Washers are normally used between a nut and the surface against which it bears. The purpose is to spread the load more evenly under the nut face. This is particularly important with stamped-out slotted holes as there may be raised edges to the hole. These can cause concentrated loads which, in extreme cases, could split the nut.
Standard washers are round, although many precasters prefer to make their own square washers, stamped out of flat steel. Doing this enables the washer to be somewhat thicker than standard which reduces dishing at slotted holes. Washers are specified in accordance with BS 4320, and even plain, flat washers come in several types.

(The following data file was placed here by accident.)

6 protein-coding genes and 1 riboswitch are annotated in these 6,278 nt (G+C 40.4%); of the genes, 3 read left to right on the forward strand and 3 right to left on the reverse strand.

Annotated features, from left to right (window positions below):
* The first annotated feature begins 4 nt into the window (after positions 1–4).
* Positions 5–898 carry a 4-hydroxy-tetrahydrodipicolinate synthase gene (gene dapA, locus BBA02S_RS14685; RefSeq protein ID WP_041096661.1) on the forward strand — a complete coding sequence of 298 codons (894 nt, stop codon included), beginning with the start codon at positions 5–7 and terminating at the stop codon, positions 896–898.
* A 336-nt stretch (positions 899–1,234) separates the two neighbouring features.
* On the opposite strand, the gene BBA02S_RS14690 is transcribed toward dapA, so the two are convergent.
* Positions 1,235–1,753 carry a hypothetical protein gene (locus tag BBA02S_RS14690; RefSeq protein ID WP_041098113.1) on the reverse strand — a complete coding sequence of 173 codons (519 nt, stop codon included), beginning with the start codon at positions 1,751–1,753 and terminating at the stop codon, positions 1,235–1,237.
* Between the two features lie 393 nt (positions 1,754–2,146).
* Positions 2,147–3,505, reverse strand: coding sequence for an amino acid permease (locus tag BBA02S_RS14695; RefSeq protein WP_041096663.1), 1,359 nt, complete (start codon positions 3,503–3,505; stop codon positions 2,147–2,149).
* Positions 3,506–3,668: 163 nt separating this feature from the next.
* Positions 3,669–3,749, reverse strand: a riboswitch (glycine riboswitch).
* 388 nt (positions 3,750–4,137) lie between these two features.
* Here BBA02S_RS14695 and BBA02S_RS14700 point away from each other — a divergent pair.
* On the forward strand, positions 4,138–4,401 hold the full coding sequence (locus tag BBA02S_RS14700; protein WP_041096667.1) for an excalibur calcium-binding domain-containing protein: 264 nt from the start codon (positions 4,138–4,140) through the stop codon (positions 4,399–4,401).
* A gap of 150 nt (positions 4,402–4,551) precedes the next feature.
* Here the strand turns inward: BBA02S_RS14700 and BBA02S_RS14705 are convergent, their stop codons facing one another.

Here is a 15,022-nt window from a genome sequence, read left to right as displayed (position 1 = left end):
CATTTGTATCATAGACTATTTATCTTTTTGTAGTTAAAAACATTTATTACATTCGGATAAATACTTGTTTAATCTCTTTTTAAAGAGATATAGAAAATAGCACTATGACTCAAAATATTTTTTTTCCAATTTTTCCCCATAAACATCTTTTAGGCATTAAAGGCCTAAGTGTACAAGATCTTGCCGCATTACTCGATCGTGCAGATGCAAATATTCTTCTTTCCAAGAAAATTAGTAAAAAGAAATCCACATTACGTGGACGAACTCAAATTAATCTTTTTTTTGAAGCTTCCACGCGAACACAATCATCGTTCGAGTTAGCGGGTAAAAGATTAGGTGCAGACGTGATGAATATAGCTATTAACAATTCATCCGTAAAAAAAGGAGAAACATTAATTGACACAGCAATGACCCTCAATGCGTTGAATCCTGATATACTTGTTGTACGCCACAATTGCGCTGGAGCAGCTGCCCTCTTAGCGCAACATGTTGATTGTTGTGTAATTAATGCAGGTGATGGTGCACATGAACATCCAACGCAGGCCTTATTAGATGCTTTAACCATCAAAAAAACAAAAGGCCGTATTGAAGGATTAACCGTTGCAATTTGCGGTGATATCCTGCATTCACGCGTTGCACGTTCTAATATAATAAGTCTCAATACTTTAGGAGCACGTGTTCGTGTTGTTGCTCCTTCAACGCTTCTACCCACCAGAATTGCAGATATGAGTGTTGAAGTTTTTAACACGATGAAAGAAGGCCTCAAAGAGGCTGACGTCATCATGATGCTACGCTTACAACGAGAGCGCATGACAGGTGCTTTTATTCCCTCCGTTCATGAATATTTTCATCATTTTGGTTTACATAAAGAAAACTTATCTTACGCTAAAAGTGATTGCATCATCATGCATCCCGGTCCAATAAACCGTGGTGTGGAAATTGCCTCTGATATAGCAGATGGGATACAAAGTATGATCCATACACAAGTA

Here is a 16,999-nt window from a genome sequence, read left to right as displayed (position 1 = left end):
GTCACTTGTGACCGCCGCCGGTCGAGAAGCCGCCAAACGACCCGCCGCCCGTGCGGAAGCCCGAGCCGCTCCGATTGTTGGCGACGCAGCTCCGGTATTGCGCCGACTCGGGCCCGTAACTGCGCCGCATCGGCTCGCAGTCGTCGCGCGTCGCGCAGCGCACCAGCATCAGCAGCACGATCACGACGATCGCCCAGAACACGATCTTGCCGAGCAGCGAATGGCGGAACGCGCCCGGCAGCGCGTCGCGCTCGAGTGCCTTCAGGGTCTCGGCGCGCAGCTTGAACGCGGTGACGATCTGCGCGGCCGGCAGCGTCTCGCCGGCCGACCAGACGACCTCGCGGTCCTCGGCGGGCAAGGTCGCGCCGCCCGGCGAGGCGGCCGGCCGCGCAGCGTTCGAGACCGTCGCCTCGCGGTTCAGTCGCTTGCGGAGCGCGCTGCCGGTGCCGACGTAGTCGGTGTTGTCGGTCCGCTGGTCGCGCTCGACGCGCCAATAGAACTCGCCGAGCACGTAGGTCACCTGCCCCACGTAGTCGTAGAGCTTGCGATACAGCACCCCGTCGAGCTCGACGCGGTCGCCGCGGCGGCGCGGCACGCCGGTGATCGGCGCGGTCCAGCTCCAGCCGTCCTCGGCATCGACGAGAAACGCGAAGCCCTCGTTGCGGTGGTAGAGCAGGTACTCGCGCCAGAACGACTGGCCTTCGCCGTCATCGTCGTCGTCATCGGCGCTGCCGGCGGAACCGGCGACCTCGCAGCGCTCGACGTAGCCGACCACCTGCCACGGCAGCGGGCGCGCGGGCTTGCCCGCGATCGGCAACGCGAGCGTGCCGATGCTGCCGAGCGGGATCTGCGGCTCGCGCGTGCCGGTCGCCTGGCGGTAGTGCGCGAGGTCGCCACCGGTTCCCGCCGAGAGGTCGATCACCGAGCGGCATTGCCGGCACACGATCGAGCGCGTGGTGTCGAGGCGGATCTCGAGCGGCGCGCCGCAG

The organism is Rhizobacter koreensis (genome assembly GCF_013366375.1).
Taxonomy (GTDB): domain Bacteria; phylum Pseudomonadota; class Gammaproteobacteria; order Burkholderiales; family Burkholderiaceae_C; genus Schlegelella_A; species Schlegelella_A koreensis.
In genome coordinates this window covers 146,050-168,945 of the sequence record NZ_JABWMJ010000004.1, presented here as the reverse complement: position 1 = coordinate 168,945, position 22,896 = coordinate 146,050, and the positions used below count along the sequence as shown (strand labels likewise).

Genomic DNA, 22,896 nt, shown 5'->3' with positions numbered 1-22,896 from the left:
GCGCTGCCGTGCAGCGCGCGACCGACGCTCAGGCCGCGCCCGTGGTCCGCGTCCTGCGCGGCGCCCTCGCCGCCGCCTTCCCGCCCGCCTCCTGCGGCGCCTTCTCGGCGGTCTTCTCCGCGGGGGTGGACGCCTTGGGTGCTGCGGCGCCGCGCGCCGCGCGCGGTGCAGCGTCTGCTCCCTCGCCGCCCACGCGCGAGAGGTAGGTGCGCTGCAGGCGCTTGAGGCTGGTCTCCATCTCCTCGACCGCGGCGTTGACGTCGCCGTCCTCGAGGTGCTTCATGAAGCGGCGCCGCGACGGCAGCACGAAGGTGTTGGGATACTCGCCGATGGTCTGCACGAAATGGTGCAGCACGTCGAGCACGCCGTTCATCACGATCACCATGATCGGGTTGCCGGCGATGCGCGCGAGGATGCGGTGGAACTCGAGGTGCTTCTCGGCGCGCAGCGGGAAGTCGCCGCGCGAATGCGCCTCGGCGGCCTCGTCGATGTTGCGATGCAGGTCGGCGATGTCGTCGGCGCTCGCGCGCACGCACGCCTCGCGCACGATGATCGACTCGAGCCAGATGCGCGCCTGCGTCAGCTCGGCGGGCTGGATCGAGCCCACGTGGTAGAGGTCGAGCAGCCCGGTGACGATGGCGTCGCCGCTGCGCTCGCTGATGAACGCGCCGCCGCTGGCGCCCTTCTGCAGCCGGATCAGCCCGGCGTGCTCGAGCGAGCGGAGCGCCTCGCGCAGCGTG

- Form A – These are ‘thick’ and the diameter is slightly greater than the size of the equivalent nut.
- Form B – These are ‘thin’ and the same size as form A.
- Form C – These are ‘thick’ and larger diameter than form A.
Of these, form A is the most commonly used. The nominal dimensions of this type are as below:
The thickness of washers may vary by up to 30%
Square washer sizes will depend on the manufacturer, but the following dimensions are typical:
Larger washers than these should be used with caution since there may be tolerance problems at radiused bends on cold-formed sections such as angles and channels.
The material for washers should generally match the fastening, but since the terminology is different from that for threads, it means that for grade A2-70 thread 1.4301 (304) plate is used, and for A4-80 thread 1.4401 (316) is used. For mild steel fastenings, S275 (grade 43) steel is used.